Number of Days Past Deadline Number of Requests Past Deadline Where No Extension Was Taken Number of Requests Past Deadline Where An Extension Was Taken Total
1 to 15 days 5 21 27
16 to 30 days 1 2 3
31 to 60 days 2 6 8
61 to 120 days 0 1 1
121 to 180 days 0 0 0
181 to 365 days 0 2 2
More than 365 days 0 1 1
Total 8 34 43
2.7 Requests for translation
Translation Requests Accepted Refused Total
English to French 0 0 0
French to English 0 0 0
Total 0 0 0

Part 3: Extensions

3.1 Reasons for extensions and disposition of requests
Disposition of Requests Where an Extension was Taken 9(1)(a) Interference With Operations 9(1)(b) Consultation 9(1)(c) Third-Party Notice
Section 69 Other
All disclosed 20 3 4 9
Disclosed in part 152 33 74 54
All exempted 11 0 4 5
All excluded 4 0 1 2
No records exist 13 0 1 3
Request abandoned 6 0 2 4
Total 206 36 86 77
3.2 Length of extensions
Length of extension 9(1)(a) Interference with Operations 9(1)(b) Consultation 9(1)(c) Third Party Notice
Section 69 Other
30 days or less 59 1 9 0
31 to 60 days 22 2 13 12
61 to 120 days 78 28 41 38
121 to 180 days 19 3 9 13
181 to 365 days 27 2 14 14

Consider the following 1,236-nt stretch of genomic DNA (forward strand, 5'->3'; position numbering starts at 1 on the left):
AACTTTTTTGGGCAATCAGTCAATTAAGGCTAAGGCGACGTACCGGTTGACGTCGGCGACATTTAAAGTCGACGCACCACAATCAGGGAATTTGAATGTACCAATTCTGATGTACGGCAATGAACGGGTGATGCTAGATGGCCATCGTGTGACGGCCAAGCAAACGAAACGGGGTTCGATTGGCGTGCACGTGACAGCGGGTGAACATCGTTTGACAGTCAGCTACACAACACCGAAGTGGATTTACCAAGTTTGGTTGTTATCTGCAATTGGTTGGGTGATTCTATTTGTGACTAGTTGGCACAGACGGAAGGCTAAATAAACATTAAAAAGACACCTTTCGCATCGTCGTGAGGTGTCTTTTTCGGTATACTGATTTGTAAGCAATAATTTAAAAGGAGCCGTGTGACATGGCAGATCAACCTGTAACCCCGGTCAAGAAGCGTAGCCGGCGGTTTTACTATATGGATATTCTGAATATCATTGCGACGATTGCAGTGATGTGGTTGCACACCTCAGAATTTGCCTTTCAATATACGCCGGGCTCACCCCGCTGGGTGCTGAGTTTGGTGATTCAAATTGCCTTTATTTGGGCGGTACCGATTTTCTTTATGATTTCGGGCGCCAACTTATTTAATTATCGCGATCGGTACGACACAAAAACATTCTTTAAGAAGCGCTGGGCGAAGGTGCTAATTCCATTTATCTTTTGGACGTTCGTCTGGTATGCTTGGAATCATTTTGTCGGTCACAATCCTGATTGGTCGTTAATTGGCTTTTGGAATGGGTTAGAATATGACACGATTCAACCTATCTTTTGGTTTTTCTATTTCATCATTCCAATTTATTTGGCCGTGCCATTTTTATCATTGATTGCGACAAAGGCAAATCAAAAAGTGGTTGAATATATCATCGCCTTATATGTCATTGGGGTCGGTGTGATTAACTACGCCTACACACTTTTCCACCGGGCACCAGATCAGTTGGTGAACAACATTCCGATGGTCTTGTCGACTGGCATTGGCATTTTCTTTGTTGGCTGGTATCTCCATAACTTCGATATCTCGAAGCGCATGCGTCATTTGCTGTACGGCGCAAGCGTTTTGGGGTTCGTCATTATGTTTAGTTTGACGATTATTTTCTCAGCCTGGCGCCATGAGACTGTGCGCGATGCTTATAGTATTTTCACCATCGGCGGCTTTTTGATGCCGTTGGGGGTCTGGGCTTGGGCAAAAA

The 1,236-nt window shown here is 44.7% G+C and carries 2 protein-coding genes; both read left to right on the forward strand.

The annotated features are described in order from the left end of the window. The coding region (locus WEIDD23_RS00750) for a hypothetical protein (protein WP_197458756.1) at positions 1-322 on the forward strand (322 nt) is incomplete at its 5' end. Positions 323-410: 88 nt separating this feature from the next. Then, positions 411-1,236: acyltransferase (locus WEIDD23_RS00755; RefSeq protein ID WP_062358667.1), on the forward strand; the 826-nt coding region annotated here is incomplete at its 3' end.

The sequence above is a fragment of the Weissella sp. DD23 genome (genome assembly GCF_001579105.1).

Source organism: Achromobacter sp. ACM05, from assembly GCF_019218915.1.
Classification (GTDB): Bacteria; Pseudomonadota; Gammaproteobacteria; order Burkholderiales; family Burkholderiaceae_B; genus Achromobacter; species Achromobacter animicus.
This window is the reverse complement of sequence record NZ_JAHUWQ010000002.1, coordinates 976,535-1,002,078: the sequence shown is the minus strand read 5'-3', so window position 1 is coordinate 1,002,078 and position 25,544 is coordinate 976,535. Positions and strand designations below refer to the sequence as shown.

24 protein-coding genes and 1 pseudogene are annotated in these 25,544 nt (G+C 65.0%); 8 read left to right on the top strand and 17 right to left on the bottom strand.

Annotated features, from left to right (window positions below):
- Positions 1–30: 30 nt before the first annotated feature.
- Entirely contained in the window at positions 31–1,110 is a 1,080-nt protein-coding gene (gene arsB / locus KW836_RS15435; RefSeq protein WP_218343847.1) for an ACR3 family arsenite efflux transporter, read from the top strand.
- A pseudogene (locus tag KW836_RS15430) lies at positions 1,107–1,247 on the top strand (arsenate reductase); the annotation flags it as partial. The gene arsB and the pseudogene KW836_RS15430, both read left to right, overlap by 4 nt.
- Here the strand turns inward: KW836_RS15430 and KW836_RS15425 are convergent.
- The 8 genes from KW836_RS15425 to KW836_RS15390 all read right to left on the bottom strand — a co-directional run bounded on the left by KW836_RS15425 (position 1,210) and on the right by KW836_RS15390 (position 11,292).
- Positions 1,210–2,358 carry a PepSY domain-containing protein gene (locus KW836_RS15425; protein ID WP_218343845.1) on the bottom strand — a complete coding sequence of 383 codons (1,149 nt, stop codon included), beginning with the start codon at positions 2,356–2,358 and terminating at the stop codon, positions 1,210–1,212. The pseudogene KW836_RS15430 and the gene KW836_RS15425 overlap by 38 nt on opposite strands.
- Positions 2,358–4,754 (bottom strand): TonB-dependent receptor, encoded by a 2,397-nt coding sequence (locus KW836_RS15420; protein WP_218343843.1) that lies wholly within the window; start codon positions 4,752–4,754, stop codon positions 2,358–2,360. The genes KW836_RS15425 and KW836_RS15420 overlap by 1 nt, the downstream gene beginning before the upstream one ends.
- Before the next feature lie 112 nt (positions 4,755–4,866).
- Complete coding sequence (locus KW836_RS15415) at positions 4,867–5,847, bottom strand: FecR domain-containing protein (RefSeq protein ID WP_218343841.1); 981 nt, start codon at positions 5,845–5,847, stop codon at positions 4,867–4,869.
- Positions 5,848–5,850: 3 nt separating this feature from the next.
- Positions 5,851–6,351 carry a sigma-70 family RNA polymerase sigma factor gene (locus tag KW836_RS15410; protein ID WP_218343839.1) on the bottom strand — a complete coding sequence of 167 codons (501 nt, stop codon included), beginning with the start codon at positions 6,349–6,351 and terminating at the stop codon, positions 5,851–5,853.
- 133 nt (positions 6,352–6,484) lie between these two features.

365 days or more 1 0 0 0
Total 209 36 86 77

Part 4: Fees

Fee Type Fee Collected Fee Waived or Refunded
Number of Requests Amount Number of Requests Amount
Application 468 $2,340 48 $240
Search 0 $0 0 $0
Production 0 $0 0 $0
Programming 0 $0 0 $0
Preparation 0 $0 0 $0
Alternative format 0 $0 0 $0
Reproduction 0 $0 0 $0
Total 468 $2,340 48 $240

Part 5: Consultations Received From Other Institutions and Organizations

5.1 Consultation received from other Government of Canada institutions and organizations
Consultations Other Government of Canada Institutions Number of Pages to Review Other Organizations Number of Pages to Review
Received during reporting period 195 11,634 25 1,268
Outstanding from the previous reporting period 14 991 2 110
Total 209 12,625 27 1,378
Closed during the reporting period 204 12,299 27 1,378
Pending at the end of the reporting period 5 326 0 0
5.2 Consultation and completion time for consultations received from other Government of Canada institutions
Recommendations Number of Days Required to Complete Consultation Requests
1 to 15 Days 16 to 30 Days 31 to 60 Days 61 to 120 Days 121 to 180 Days 181 to 365 Days More Than 365 Days Total
Disclose entirely 28 45 38 5 0 0 0 116
Disclosed in part 2 25 38 5 0 1 0 71
Exempt entirely 0 1 0 0 0 0 0 1
Exclude entirely 0 0 0 0 0 0 0 0
Consult other institution 0 3 2 0 0 0 0 5
Other 0 3 4 1 0 0 0 11
Total 34 76 82 11 0 1 0 204
5.3 Recommendations and completion time for consultations received from other organizations
Recommendations Number of Days Required to Complete Consultation Requests
1 to 15 Days 16 to 30 Days 31 to 60 Days 61 to 120 Days 121 to 180 Days 181 to 365 Days More Than 365 Days Total